New Documentary Explores Alpine Meadows Deadly 1982 Avalanche

New Documentary Explores Alpine Meadows Deadly 1982 Avalanche

Avalanche

New Documentary Explores Alpine Meadows Deadly 1982 Avalanche

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“In 1982, an avalanche of unforeseeable magnitude broke free in Alpine Meadows. There was no time to dwell, eight missing victims were buried in the slide – and every passing second was precious.”

Check out the trailer to the upcoming film Buried: The 1982 Alpine Meadows Avalanche documenting the tragic avalanche in Alpine Meadows, California that killed 7 people.  The film is set to be released to a wide audience March 31st, 2022, marking the 40th anniversary of the avalanche. If you are in Tahoe and want to attend an advanced screening at the Tahoe Art Haus & Cinema Dec. 3-9 FIND TICKET INFORMATION HERE.

In the early 1980’s, the Alpine Meadows Ski Patrol were the undisputed gods of winter in the mountain hamlet of Lake Tahoe, California, a sun-drenched wonderland of endless powder and parties. This sundry crew full of youthful hubris and a zest for explosives were guided by a newly minted avalanche forecaster named Jim Plehn. More thoughtful and strategic than the others, Jim was a stickler for safety and protocol; he had to be at this avalanche-prone resort. The responsibility to keep the skiing public safe was an all-consuming obsession of the patrol crew, which made the day of March 31, 1982 all the more devastating.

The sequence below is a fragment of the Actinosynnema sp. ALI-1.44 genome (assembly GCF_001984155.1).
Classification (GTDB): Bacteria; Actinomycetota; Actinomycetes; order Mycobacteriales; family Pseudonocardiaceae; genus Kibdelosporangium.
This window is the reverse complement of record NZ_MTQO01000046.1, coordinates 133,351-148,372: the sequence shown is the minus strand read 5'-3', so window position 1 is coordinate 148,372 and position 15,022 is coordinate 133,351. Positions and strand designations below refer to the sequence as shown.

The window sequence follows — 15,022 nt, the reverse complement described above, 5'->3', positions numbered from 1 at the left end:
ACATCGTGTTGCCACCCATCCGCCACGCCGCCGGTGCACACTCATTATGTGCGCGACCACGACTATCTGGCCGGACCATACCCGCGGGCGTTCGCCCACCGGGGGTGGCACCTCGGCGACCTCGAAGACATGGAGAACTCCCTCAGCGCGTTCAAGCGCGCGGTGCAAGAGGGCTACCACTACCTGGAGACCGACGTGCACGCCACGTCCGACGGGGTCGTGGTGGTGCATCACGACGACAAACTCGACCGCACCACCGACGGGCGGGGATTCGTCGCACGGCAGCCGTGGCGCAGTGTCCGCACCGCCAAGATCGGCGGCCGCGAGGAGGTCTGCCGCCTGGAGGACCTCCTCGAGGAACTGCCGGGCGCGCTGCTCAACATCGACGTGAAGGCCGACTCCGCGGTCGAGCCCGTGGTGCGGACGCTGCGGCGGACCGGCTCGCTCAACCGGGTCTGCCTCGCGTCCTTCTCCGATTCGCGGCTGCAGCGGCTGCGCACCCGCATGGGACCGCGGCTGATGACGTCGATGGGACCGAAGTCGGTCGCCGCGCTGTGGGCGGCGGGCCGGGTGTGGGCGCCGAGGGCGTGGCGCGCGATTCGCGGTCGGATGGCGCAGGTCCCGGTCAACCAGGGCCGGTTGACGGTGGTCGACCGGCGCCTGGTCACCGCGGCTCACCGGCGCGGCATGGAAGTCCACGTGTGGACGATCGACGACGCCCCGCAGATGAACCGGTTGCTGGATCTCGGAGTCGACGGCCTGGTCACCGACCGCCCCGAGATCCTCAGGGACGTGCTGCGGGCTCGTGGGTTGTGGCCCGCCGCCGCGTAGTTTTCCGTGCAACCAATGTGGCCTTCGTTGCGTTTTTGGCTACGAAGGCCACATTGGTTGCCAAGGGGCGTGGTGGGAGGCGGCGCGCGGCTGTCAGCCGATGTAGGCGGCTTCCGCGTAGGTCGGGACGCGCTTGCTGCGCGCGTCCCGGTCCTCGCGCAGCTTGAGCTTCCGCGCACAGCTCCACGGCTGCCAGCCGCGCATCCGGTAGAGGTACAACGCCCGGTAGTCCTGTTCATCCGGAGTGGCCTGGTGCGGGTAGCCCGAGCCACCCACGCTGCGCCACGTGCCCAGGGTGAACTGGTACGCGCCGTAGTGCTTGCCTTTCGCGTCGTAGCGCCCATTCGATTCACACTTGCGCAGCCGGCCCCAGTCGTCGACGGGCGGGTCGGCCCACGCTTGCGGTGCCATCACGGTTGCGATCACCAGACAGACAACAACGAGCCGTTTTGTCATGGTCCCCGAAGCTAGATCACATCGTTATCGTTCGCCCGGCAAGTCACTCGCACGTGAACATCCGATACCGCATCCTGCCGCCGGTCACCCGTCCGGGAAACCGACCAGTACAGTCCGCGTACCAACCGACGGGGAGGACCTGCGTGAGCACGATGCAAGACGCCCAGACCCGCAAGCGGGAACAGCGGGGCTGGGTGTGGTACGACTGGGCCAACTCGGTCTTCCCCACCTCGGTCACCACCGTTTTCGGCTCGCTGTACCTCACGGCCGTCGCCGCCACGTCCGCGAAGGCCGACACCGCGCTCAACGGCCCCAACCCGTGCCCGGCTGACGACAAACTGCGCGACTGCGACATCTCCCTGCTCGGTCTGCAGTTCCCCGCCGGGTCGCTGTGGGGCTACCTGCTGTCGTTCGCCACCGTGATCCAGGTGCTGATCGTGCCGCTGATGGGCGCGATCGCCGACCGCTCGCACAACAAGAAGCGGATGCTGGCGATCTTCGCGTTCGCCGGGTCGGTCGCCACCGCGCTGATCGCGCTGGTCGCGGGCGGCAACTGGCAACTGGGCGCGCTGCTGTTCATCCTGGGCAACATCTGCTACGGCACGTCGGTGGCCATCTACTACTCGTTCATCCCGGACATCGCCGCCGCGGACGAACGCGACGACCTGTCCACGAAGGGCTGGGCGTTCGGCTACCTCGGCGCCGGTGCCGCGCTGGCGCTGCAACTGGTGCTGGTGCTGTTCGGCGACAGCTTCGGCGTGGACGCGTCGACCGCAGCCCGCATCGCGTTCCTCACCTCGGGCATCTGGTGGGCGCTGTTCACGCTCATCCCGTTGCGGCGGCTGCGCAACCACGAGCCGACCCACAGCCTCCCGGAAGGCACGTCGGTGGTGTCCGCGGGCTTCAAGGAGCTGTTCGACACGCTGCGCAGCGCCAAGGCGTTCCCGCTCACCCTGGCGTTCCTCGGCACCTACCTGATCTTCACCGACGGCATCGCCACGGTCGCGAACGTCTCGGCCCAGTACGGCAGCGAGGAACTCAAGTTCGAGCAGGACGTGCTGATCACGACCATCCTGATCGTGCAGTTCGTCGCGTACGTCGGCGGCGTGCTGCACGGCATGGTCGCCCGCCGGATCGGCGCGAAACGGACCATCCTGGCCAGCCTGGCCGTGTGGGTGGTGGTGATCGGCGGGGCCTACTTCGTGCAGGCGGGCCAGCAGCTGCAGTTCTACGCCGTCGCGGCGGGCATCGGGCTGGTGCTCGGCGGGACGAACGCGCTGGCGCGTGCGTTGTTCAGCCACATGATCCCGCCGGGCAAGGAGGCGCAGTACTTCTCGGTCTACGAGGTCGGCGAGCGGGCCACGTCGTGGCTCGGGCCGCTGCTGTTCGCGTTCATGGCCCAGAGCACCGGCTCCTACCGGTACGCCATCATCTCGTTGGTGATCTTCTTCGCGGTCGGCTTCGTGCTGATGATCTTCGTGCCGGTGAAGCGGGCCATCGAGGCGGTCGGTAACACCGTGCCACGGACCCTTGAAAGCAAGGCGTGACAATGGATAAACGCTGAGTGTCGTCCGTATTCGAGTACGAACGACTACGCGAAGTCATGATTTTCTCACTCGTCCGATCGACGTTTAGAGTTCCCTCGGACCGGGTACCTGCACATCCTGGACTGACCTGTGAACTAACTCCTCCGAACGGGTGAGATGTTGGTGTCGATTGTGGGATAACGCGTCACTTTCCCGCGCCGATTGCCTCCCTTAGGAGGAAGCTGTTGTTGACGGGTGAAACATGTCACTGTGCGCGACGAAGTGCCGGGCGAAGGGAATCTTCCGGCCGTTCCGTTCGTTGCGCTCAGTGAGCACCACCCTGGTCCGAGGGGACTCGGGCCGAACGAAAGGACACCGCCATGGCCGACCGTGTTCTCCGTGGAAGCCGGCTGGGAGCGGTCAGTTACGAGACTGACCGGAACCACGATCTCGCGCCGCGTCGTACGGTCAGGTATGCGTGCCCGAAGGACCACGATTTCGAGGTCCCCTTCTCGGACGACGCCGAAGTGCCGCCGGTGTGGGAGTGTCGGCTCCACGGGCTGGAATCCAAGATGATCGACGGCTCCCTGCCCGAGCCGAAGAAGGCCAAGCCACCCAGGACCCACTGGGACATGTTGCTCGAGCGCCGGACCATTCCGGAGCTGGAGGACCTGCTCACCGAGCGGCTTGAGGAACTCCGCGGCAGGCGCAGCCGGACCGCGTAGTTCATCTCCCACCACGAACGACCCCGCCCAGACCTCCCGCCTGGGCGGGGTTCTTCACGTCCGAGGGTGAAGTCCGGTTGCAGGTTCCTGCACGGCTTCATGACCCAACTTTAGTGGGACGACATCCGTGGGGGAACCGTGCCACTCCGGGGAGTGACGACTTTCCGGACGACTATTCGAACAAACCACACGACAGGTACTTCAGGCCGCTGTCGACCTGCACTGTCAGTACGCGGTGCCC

With the mountain closed due to high avalanche danger, an avalanche of unforeseeable magnitude broke free. Millions of pounds of snow hurtled down the side of the mountain demolishing the resort’s base area and burying the parking lot. The wreckage was unimaginable and for the shell-shocked patrol team there was no time to dwell, eight missing victims were buried in the slide – co-workers, friends, family – and every passing second was precious.
Over the next five days, through an unrelenting storm and unimaginable tragedy, the rescue team persevered. Innocence was lost, mortality faced, Mother Nature reckoned with, but through it all they never gave up hope for a miracle. Now, 39 years later, we tell their stories.

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